For those who might be new or have forgotten the struggles of 2016 and 2017, Gov. Brian Kemp laid it out Monday afternoon.
“Given the risk of strong winds and potential for flooding in these areas, if you decide not to evacuate, I want to be clear — you will be on your own if first responders are unable to reach you,” Kemp said at the Glynn County Emergency Operations Center. “We certainly have the threat of that, especially with flooding on … causeways and other roadways. Please, don’t take this risk if you are able to evacuate.”
The governor, Georgia Emergency Management Agency Director Homer Bryson and state Insurance Commissioner John King arrived in Brunswick to provide an overview of coordination between state, local and federal officials ahead of the arrival of Hurricane Dorian, which at that moment continued to churn through Grand Bahama Island.
Effects from the storm are predicted to start Tuesday evening.
“It’s also going to bring a really tough storm surge force down here,” Kemp said. “I know right now we’re experiencing high tides because of the moon phase that we’re in — we’re predicting 3-6 feet of storm surge along the coast, and heavy rainfall of 4-6 inches, which may cause flash flooding.”
Over Kemp’s right shoulder hung one of four massive wall-mounted display screens, this one showing a color-coded map of water and sewer system facilities and their functionality. The coordination between local officials, Georgia Power staff and electrical workers brought in to help has been key in the past to getting these basics of society operating again so those who do evacuate can return home to functioning utilities.
For people who are evacuating, Kemp said state officials are “working with the Red Cross to open shelters for evacuees in McDuffie, Laurens, Bibb, Coffee and Ware counties today. The information on shelter locations and opening times, in addition to our available hotel accommodations, can be found at gema.ga.gov.”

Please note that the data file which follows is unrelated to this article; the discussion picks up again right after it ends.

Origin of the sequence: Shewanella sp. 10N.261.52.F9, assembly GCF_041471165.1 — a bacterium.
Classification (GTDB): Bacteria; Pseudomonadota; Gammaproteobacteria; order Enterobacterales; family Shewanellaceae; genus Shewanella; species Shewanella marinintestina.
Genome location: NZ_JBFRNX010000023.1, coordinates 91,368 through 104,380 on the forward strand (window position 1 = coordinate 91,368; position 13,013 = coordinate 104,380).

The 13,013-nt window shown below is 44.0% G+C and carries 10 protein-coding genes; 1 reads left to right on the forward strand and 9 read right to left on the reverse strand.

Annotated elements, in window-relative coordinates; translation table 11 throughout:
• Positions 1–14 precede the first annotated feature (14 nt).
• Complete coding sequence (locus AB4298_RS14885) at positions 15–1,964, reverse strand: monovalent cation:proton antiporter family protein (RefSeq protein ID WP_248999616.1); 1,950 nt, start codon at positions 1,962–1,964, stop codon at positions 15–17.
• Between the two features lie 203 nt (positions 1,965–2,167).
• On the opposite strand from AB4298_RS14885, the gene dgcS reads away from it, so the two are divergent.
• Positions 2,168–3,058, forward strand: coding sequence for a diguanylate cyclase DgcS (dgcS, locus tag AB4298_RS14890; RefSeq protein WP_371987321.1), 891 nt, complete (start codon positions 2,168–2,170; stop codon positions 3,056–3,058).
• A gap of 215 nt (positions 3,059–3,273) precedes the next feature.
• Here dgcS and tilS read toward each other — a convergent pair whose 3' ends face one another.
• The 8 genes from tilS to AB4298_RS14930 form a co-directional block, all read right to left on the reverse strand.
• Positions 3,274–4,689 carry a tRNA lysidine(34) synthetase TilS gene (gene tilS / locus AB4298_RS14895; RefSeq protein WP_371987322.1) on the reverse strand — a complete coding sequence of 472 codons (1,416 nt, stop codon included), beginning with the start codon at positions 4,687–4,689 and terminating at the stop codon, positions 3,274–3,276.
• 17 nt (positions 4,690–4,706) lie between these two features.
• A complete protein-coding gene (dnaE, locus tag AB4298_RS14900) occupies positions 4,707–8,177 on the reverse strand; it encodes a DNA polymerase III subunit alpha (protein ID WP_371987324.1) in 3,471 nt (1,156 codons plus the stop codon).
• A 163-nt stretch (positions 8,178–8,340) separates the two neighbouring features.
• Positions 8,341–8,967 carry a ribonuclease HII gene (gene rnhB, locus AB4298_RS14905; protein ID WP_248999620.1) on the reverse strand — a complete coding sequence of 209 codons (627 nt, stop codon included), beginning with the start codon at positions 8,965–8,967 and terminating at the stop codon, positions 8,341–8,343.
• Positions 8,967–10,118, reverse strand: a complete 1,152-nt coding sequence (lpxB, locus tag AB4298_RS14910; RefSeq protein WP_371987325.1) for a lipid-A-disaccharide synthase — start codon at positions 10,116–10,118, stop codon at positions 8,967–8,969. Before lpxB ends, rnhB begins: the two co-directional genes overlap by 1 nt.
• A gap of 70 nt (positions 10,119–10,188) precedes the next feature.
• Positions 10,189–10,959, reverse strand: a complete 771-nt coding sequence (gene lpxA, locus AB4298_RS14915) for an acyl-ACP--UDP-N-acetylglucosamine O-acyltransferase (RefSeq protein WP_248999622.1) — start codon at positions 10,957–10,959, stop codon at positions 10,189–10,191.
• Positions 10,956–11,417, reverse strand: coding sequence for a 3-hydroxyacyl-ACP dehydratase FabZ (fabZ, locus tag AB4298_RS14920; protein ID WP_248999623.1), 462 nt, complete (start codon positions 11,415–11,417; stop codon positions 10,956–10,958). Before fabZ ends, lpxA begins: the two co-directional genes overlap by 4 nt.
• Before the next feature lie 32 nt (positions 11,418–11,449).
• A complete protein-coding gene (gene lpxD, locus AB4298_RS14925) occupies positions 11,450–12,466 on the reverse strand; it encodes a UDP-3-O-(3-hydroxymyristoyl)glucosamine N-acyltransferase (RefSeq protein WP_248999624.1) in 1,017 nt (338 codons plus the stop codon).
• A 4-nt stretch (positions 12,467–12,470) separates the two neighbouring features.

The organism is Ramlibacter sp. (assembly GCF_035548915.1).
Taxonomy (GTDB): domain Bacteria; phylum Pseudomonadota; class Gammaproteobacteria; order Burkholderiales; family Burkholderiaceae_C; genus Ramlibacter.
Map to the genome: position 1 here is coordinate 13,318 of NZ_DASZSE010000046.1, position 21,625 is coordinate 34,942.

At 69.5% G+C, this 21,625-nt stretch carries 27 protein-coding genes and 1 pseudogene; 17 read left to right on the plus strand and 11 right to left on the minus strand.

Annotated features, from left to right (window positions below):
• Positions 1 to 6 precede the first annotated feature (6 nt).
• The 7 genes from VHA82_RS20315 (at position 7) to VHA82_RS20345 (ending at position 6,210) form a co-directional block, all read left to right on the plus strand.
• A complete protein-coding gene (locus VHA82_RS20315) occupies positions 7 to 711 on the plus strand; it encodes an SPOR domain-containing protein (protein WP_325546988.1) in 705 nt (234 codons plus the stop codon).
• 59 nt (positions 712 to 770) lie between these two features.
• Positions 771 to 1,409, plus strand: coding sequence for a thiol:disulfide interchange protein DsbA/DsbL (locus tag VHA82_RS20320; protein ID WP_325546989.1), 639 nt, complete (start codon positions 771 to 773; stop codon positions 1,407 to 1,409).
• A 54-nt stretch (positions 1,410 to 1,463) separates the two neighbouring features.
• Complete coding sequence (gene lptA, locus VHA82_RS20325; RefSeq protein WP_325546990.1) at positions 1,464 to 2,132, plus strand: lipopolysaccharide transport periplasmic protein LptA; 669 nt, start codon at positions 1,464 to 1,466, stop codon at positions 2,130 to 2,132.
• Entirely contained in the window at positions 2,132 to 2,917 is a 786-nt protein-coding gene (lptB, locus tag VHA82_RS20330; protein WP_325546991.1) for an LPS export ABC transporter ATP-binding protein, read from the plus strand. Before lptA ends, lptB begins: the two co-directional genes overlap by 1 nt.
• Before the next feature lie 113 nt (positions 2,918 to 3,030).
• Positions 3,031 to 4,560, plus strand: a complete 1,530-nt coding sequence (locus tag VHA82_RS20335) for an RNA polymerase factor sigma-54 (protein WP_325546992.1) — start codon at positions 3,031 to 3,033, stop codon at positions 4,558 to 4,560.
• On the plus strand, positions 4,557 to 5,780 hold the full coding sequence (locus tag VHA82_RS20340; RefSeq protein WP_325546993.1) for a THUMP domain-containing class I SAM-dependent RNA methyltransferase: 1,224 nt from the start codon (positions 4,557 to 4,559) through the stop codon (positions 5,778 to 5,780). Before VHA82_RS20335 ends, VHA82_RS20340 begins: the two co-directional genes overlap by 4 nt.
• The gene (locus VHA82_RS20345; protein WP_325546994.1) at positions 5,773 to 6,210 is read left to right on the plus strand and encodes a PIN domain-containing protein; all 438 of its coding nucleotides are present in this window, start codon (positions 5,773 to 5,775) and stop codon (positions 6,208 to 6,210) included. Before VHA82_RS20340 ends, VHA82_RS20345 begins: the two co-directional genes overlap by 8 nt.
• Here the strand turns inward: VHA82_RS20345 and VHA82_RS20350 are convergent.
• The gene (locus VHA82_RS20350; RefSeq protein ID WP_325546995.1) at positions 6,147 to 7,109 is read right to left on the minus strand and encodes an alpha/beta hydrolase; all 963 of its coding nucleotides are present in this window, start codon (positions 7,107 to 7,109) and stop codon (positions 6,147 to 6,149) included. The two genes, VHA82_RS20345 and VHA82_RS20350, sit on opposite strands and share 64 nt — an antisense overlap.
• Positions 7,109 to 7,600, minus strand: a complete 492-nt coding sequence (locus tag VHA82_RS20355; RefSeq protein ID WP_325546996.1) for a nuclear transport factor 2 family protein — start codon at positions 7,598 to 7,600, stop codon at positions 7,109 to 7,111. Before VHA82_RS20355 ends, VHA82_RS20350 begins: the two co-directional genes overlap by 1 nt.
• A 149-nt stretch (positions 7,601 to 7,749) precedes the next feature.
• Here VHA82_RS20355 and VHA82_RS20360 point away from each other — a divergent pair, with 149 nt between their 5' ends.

He noted that agencies also have staff on standby and ready for post-storm response.
“Even with all this preparation, we still cannot stress enough that Hurricane Dorian remains a significant threat to our state,” Kemp said. “We strongly urge all residents to stay vigilant and track its path and continue to evaluate the potential impact on themselves and their families.”
Bryson, also noting the coordination between different levels of government, reiterated that the federal declaration of a state of emergency Sunday evening freed up the Federal Emergency Management Agency to assist in proactive, protective measures.
“We’ve worked multiple times a day on communicating with coastal counties to ensure we’re in lockstep with what your needs are and what we can do to assist those needs and ensure that we’re messaging to our citizens of the seriousness of this storm and what action they need to take,” Bryson said.
Focusing on the recovery effort to come, King said resources are ready to deploy, even though the extent of need is not yet known.
“We’re rallying not only industry, insurance companies, but as soon as routes are open, we can start bringing teams in to help assist people getting back on their feet,” King said. “This is an incredibly resilient community. I’ve been coming down here in one way or another for over 20 years, and so I know the grit you all bring to this, and we all stand with you.”